The first time I heard Amadou & Mariam was in 2009. Their album Welcome To Mali had been extremely well received, but flew under my radar for about a year. I picked it up pretty much blindly after someone told me I should check it out. No explanation of what kind of music they played or anything else, just to listen to it. By the time my ears got to “Ca N’est Pas Bon” I was totally hooked. They have complete love for what they do, and that kind of thing is infectious in their recordings. I must have listened to that record fifteen times in the first few days I had it. I still knew nothing about the people playing the music-only that they obviously spoke french and had a complete understanding of more music than I could fathom.
As I dug deeper I learned all kinds of things that just made me love them more. Amadou & Mariam are both blind. Have been since a young age. They met at a school for the blind in Mali where they both played in the orchestra. They’ve been married for 30 years. Oh yeah, and they’re both almost 60 years old. Listening to the music they play, I would never have guessed that they were any older than me. If anything I would have assumed they were younger. Everything seems so fresh, like every note is being discovered for the first time. It’s a beautiful thing.
I didn’t write about music back then, but if I did Welcome To Mali probably would have been in my top 3 albums of the year. There are few records of the recent past that can match it’s ability to be both powerful and fun. One of those records you can just throw on at any time and enjoy it on multiple levels.
It’s been four years since that release, and finally we have been given a new record to enjoy. Folila is somehow even better than their previous effort. I didn’t think it would be possible, but their blending of genres and the guest artists that they brought in raises this album way above my expectations. If you’re not the type to listen to “world” music, this may be a good place to jump in. Most of the album is in french or bambaran, with the english only coming in when one of the guests is a native english speaker. And yet the music is so enjoyable that the failure to understand the words doesn’t really effect one’s ability to appreciate the songs. They are as more about feeling the music than deciphering every syllable.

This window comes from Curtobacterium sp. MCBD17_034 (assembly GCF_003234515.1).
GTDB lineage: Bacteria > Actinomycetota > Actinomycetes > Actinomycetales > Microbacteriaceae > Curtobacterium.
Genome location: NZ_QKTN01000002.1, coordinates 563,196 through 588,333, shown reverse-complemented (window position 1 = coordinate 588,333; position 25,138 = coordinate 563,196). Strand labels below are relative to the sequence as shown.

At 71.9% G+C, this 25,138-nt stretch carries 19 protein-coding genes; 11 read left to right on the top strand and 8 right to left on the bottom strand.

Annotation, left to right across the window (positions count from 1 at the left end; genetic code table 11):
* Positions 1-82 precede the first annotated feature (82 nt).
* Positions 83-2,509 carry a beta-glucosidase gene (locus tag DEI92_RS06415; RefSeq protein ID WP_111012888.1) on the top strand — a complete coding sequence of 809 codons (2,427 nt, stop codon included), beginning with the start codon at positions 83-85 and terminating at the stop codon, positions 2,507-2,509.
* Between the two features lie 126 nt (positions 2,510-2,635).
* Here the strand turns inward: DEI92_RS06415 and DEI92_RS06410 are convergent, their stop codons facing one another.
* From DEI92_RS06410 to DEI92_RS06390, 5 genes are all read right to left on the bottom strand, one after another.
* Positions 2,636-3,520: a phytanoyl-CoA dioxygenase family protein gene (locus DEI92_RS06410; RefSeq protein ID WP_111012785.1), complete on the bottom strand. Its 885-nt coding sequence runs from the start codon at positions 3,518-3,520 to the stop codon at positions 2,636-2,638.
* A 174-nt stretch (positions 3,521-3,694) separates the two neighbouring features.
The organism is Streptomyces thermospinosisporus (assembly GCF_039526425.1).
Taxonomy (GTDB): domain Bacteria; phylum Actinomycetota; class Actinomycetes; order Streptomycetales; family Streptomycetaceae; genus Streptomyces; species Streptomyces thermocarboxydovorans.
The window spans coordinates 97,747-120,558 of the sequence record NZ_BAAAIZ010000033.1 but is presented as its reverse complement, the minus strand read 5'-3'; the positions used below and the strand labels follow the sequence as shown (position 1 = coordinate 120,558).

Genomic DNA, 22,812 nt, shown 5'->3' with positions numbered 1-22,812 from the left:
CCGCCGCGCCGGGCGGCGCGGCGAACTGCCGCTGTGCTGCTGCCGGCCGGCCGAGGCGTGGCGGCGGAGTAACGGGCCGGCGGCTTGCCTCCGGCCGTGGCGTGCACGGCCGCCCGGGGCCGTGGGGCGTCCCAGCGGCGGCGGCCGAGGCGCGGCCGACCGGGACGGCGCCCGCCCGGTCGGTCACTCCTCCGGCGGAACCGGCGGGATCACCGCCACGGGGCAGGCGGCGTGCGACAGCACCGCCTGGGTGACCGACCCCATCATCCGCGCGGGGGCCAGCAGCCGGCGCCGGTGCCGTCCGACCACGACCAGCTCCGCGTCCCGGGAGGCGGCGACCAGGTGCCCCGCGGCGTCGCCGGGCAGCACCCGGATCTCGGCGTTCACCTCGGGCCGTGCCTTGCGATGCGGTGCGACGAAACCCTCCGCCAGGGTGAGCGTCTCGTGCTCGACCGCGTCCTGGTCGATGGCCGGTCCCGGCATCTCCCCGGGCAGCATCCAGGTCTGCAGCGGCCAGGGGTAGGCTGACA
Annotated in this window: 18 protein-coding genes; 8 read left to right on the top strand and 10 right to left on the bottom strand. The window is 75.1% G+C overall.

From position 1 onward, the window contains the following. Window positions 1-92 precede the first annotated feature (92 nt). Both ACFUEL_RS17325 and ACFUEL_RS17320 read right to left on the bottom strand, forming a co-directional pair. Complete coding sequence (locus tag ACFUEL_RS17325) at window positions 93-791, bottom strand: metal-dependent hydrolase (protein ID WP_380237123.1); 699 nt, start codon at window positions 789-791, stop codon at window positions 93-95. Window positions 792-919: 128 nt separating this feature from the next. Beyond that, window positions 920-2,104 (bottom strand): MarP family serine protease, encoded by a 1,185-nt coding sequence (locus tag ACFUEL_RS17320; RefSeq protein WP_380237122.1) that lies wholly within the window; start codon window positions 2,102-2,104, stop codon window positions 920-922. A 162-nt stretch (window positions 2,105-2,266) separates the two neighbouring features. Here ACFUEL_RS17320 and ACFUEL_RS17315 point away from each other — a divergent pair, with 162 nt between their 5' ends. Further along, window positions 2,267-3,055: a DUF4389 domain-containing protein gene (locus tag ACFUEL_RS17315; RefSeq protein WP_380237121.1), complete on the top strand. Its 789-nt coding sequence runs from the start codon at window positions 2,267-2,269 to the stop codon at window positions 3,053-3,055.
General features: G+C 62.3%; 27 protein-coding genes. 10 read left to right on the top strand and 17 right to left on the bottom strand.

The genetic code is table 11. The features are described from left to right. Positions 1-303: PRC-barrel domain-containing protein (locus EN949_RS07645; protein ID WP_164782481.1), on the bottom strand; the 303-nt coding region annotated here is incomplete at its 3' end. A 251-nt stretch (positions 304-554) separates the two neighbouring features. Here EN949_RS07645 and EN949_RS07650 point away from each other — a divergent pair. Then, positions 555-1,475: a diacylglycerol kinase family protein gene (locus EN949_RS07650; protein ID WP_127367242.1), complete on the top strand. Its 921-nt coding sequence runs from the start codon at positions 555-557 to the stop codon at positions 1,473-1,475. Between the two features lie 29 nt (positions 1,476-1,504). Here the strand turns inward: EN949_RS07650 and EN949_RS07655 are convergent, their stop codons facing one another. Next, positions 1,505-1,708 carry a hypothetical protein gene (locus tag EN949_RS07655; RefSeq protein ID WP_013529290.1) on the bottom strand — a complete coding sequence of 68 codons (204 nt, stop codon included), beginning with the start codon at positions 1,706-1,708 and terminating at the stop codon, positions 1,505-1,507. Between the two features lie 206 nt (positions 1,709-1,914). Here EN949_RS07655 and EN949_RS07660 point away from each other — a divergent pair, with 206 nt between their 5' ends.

The album features some pretty hip artists, including Santigold, members of TV On The Radio, Jake Shears of Scissor Sisters, and Theophilius London. The lead single “Dougou Badia” features Santigold singing the chorus, and this is one of the better uses of the featured spot. The worst one is Jake Shears on “Metemya.” His voice just doesn’t match up with the rest of the song. It sounds like he was recording something for a SS record and then sent it to A&M by accident. It might even be a sample from Night Work for all I know. It’s nice to hear all these collaborations, but really the main draw is Amadou. His guitar work is top shelf, and the way it blends with everything else is really amazing.
The one spot where the featured artist really helps the track is toward the end when Theophilius London thrusts his Brooklyn swagger on “Nebe Miri.” London is an artist who embraces the genre-bending curiosity of Amadou & Mariam, and this song may just be the highlight of the whole album.
Folila, like previous Amadou & Mariam albums, is not a grower. If you don’t like it on the first listen you probably never will. The good news is that the chances of you not getting into it are pretty slim. All of their records are, in some way, about love-giving love, receiving love; whether with another person or a higher power. In a world as cynical as ours, we need the Amadou & Mariam’s to remind us that there is still beauty to be found, even if we can’t see it.